WH Admits Error in Black Jobs Claims 08/16 06:16
The White House has acknowledged error in its false claim that President
Donald Trump created three times as many jobs for African-Americans than
President Barack Obama.
WASHINGTON (AP) -- The White House has acknowledged error in its false claim
that President Donald Trump created three times as many jobs for
African-Americans than President Barack Obama.
It was a rare admission of fault for an administration that frequently skews
data and overstates economic gains.
White House press secretary Sarah Huckabee Sanders said on Twitter late
Tuesday that she had been wrong earlier that day when she told reporters that
Obama created only 195,000 jobs for African-Americans during his tenure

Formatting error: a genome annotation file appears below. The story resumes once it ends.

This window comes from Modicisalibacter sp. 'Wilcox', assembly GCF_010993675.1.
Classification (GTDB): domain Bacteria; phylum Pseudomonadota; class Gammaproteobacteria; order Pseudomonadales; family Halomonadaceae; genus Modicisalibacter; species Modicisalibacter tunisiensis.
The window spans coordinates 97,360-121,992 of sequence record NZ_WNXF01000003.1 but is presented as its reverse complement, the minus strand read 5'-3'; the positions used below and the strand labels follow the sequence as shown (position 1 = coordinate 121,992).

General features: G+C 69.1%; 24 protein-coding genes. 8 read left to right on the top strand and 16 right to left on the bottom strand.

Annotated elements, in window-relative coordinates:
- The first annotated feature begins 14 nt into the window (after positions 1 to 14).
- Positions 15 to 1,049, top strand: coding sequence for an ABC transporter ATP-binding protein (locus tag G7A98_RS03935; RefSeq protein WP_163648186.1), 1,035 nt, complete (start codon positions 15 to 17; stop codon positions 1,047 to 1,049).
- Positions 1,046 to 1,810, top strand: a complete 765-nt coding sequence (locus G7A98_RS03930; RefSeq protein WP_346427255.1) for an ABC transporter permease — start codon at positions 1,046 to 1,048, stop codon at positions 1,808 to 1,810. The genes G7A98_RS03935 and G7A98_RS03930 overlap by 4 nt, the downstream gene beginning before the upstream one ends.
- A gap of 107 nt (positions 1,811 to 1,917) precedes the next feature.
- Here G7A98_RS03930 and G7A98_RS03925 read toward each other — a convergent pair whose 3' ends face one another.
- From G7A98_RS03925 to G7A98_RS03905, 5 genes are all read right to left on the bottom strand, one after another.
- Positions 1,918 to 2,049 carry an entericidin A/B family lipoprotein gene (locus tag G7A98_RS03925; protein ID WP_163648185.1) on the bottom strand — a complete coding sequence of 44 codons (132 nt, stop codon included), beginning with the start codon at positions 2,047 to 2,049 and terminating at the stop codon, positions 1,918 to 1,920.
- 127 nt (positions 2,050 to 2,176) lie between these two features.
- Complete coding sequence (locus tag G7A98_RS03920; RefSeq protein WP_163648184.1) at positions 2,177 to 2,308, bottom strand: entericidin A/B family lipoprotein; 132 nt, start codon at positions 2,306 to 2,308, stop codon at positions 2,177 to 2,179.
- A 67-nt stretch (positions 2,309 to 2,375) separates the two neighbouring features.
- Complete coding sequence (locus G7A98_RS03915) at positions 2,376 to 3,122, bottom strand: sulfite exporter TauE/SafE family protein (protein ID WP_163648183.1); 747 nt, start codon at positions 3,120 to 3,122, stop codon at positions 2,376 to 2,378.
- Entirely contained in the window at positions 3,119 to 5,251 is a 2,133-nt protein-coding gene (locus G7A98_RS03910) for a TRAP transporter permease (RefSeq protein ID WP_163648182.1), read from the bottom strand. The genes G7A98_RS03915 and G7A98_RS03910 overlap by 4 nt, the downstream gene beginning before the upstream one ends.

compared with Trump's 700,000 new jobs in just two years.
The U.S. economy actually added about 3 million jobs for black workers
during Obama's tenure, according to the Bureau of Labor Statistics.
"President Trump in his first year and a half has already tripled what
President Obama did in eight years," she told reporters during a Tuesday press
But that assertion is false. Official statistics show black jobs went from
15.5 million when Obama took office in January 2008 to 18.4 million when he
left in January 2017.
In fact, the most dramatic drop in black unemployment came during the Obama
administration as the nation climbed out of a crippling recession. Unemployment
of black workers fell from 16.8 percent in March 2010 to 7.8 percent in January
It is true that black workers under Trump have continued to see gains,
reaching a record low of 5.9 percent in May. Still, black unemployment rate is
now nearly double that of whites, which is 3.4 percent.
Sanders tweeted Tuesday: "Jobs numbers for Pres Trump and Pres Obama were
correct, but the time frame for Pres Obama wasn't. I'm sorry for the mistake,
but no apologies for the 700,000 jobs for African-Americans created under
Sanders linked to a tweet by the White House Council of Economic Advisers,
which claimed responsibility for the "miscommunication."